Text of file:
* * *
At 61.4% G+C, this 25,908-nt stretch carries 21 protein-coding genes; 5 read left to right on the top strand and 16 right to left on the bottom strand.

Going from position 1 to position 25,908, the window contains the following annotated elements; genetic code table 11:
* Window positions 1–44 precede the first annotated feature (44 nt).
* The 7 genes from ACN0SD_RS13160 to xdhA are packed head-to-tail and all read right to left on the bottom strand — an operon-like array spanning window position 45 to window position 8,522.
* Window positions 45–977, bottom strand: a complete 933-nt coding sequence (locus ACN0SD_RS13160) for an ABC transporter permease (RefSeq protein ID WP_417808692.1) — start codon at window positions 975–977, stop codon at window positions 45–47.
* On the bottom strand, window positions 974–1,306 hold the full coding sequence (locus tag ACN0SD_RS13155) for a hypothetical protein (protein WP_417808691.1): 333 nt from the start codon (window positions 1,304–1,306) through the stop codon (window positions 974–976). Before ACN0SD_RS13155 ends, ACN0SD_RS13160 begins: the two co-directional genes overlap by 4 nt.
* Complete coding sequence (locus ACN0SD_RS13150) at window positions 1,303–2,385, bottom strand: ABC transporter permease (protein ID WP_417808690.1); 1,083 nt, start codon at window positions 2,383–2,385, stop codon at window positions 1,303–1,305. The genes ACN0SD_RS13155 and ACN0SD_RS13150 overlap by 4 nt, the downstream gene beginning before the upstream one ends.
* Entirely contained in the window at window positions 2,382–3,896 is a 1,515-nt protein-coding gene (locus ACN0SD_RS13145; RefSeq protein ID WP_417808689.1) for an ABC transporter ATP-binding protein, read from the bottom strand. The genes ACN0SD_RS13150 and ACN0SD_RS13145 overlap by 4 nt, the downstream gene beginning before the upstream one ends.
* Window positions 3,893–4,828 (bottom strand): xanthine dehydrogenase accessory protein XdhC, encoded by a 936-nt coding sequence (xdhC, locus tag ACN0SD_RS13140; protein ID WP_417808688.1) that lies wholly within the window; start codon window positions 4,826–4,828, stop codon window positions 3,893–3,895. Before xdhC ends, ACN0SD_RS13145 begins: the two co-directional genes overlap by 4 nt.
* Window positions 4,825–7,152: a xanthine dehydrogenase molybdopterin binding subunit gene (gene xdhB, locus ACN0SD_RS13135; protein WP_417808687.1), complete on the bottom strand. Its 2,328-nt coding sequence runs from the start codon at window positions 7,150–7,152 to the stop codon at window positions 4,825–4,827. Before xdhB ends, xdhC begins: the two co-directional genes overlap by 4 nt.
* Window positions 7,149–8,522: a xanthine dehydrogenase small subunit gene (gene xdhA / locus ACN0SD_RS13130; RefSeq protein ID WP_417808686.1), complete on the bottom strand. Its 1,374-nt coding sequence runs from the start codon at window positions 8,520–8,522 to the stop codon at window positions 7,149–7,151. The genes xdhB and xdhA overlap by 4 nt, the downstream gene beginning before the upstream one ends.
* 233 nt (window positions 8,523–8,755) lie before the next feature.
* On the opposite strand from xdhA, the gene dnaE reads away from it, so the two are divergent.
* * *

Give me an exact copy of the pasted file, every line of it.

At 61.4% G+C, this 25,908-nt stretch carries 21 protein-coding genes; 5 read left to right on the top strand and 16 right to left on the bottom strand.

Going from position 1 to position 25,908, the window contains the following annotated elements; genetic code table 11:
* Window positions 1–44 precede the first annotated feature (44 nt).
* The 7 genes from ACN0SD_RS13160 to xdhA are packed head-to-tail and all read right to left on the bottom strand — an operon-like array spanning window position 45 to window position 8,522.
* Window positions 45–977, bottom strand: a complete 933-nt coding sequence (locus ACN0SD_RS13160) for an ABC transporter permease (RefSeq protein ID WP_417808692.1) — start codon at window positions 975–977, stop codon at window positions 45–47.
* On the bottom strand, window positions 974–1,306 hold the full coding sequence (locus tag ACN0SD_RS13155) for a hypothetical protein (protein WP_417808691.1): 333 nt from the start codon (window positions 1,304–1,306) through the stop codon (window positions 974–976). Before ACN0SD_RS13155 ends, ACN0SD_RS13160 begins: the two co-directional genes overlap by 4 nt.
* Complete coding sequence (locus ACN0SD_RS13150) at window positions 1,303–2,385, bottom strand: ABC transporter permease (protein ID WP_417808690.1); 1,083 nt, start codon at window positions 2,383–2,385, stop codon at window positions 1,303–1,305. The genes ACN0SD_RS13155 and ACN0SD_RS13150 overlap by 4 nt, the downstream gene beginning before the upstream one ends.
* Entirely contained in the window at window positions 2,382–3,896 is a 1,515-nt protein-coding gene (locus ACN0SD_RS13145; RefSeq protein ID WP_417808689.1) for an ABC transporter ATP-binding protein, read from the bottom strand. The genes ACN0SD_RS13150 and ACN0SD_RS13145 overlap by 4 nt, the downstream gene beginning before the upstream one ends.
* Window positions 3,893–4,828 (bottom strand): xanthine dehydrogenase accessory protein XdhC, encoded by a 936-nt coding sequence (xdhC, locus tag ACN0SD_RS13140; protein ID WP_417808688.1) that lies wholly within the window; start codon window positions 4,826–4,828, stop codon window positions 3,893–3,895. Before xdhC ends, ACN0SD_RS13145 begins: the two co-directional genes overlap by 4 nt.
* Window positions 4,825–7,152: a xanthine dehydrogenase molybdopterin binding subunit gene (gene xdhB, locus ACN0SD_RS13135; protein WP_417808687.1), complete on the bottom strand. Its 2,328-nt coding sequence runs from the start codon at window positions 7,150–7,152 to the stop codon at window positions 4,825–4,827. Before xdhB ends, xdhC begins: the two co-directional genes overlap by 4 nt.
* Window positions 7,149–8,522: a xanthine dehydrogenase small subunit gene (gene xdhA / locus ACN0SD_RS13130; RefSeq protein ID WP_417808686.1), complete on the bottom strand. Its 1,374-nt coding sequence runs from the start codon at window positions 8,520–8,522 to the stop codon at window positions 7,149–7,151. The genes xdhB and xdhA overlap by 4 nt, the downstream gene beginning before the upstream one ends.
* 233 nt (window positions 8,523–8,755) lie before the next feature.
* On the opposite strand from xdhA, the gene dnaE reads away from it, so the two are divergent.